What Is The RICO Act?
The Racketeer Influenced and Corrupt Organizations Act (RICO) of 1970 is a federal law passed specifically to fight organized crime. The law strengthened legal tools in evidence gathering by establishing new penal prohibitions and providing enhanced sanctions and new remedies for dealing with the unlawful activities of those engaged in organized crime. Common racketeering activities include crimes such as homicide, kidnapping, extortion, witness tampering, securities fraud, healthcare fraud, mail and wire fraud, gambling, bribery, money laundering, counterfeiting, embezzlement, and drug trafficking.
Under RICO, it is a crime for an individual to belong to an “enterprise” that is involved in a pattern of racketeering, even if the racketeering was committed by other people. The power of RICO lies in its conspiracy provision, based on an enterprise rationale, that allows tying together what may seem to be unrelated crimes with a common objective into a prosecutable pattern of racketeering. In addition, RICO provides for more severe penalties and permits a defendant to be convicted and separately punished for both the underlying crimes that constitute the pattern of racketeering activity and for a substantive violation of RICO. Injunctive relief provisions allow for the prohibition of further involvement with the labor organization of the convicted racketeering associates.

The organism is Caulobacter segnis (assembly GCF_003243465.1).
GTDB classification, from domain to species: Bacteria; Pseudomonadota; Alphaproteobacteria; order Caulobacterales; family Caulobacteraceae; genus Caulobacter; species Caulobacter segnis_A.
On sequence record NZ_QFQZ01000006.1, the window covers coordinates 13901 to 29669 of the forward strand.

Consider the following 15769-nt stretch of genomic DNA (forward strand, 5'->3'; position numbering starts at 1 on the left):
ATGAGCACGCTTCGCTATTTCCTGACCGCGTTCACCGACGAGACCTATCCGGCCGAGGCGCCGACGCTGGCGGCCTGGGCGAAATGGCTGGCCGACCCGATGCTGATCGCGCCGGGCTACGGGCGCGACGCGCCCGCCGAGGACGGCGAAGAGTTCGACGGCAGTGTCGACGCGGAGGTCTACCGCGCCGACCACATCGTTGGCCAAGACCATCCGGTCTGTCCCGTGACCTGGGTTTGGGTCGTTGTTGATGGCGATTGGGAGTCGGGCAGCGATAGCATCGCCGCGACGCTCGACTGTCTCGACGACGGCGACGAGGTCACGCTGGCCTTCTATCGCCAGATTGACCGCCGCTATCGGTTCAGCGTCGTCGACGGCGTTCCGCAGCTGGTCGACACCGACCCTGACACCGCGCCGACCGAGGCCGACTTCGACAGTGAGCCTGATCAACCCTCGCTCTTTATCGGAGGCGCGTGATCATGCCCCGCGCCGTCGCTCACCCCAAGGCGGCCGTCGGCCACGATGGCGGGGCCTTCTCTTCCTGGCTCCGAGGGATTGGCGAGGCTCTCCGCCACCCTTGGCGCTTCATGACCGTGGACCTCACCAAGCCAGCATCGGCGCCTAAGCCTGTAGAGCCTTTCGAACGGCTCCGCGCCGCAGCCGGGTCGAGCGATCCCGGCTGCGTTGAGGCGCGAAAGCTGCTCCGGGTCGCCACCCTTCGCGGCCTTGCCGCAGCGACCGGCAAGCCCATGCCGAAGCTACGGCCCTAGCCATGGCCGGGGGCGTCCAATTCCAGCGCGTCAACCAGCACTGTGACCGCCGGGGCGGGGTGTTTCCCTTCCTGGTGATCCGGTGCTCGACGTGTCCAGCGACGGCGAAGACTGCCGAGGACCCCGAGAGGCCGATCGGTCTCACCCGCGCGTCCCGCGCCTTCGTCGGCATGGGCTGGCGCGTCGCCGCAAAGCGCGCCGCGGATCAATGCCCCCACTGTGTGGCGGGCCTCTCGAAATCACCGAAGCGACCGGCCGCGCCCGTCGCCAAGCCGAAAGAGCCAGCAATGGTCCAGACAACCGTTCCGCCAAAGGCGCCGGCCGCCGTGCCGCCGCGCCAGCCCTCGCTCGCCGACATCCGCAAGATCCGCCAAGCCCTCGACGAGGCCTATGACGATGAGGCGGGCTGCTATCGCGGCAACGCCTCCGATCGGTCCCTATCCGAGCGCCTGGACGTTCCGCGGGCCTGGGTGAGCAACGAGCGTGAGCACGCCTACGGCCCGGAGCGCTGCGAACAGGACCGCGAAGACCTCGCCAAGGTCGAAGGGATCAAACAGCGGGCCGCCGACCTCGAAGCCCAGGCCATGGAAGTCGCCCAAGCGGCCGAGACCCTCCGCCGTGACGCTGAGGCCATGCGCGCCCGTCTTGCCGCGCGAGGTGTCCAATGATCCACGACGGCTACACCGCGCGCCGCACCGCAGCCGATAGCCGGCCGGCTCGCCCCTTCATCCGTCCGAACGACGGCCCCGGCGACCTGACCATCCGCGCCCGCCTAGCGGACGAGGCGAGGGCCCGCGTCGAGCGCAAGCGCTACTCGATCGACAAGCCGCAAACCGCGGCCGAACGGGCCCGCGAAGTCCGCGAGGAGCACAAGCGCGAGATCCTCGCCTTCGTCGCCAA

One of the most famous RICO cases in US history, dubbed “The Trial of the Century” is the United States v. Gotti. John Gotti, who was a notorious New York City mobster and head of the Gambino crime family. He was indicted on multiple charges, including RICO violations, in 1990. The case went to trial in 1992 and lasted for several months.
The government used the RICO Act to build a case against Gotti, alleging that he had engaged in a pattern of illegal activity for financial gain, including murder, extortion, and money laundering. The prosecution presented evidence of wiretapped conversations and witness testimony to support their case. Although Gotti was initially acquitted of all charges, he was eventually convicted in a separate trial and sentenced to life in prison without parole.
The Gotti case is often cited as an example of the successful use of the RICO Act to dismantle organized crime syndicates and prosecute high-profile criminals.
More recently, in 2019, the United States Department of Justice (DOJ) brought a RICO case against the Sinaloa cartel, one of the largest drug-trafficking organizations in the world. The case was brought in the Eastern District of New York, and the defendants included Joaquín “El Chapo” Guzmán, the former leader of the Sinaloa cartel (and one who would become a household name after multiple escapes from prison) and other high-ranking members of the organization. The indictment alleged that the Sinaloa cartel had engaged in a pattern of illegal activity, including drug trafficking, money laundering, and murder, for more than two decades. The prosecution presented evidence of wiretapped conversations, testimony from cooperating witnesses, among other evidence, and after a three-month trial, the jury found Guzmán guilty on all counts, including drug trafficking, money laundering, and firearms offenses.
Because RICO is so complex, you’ll need to talk to a skilled and experienced RICO Claims Attorney who can help victims of racketeering activity or those who have been accused of engaging in racketeering. As experienced business litigation attorneys in Palm Beach, we have a deep understanding of the RICO Act, as well as other laws that may apply to your case, and would be happy to take your call today.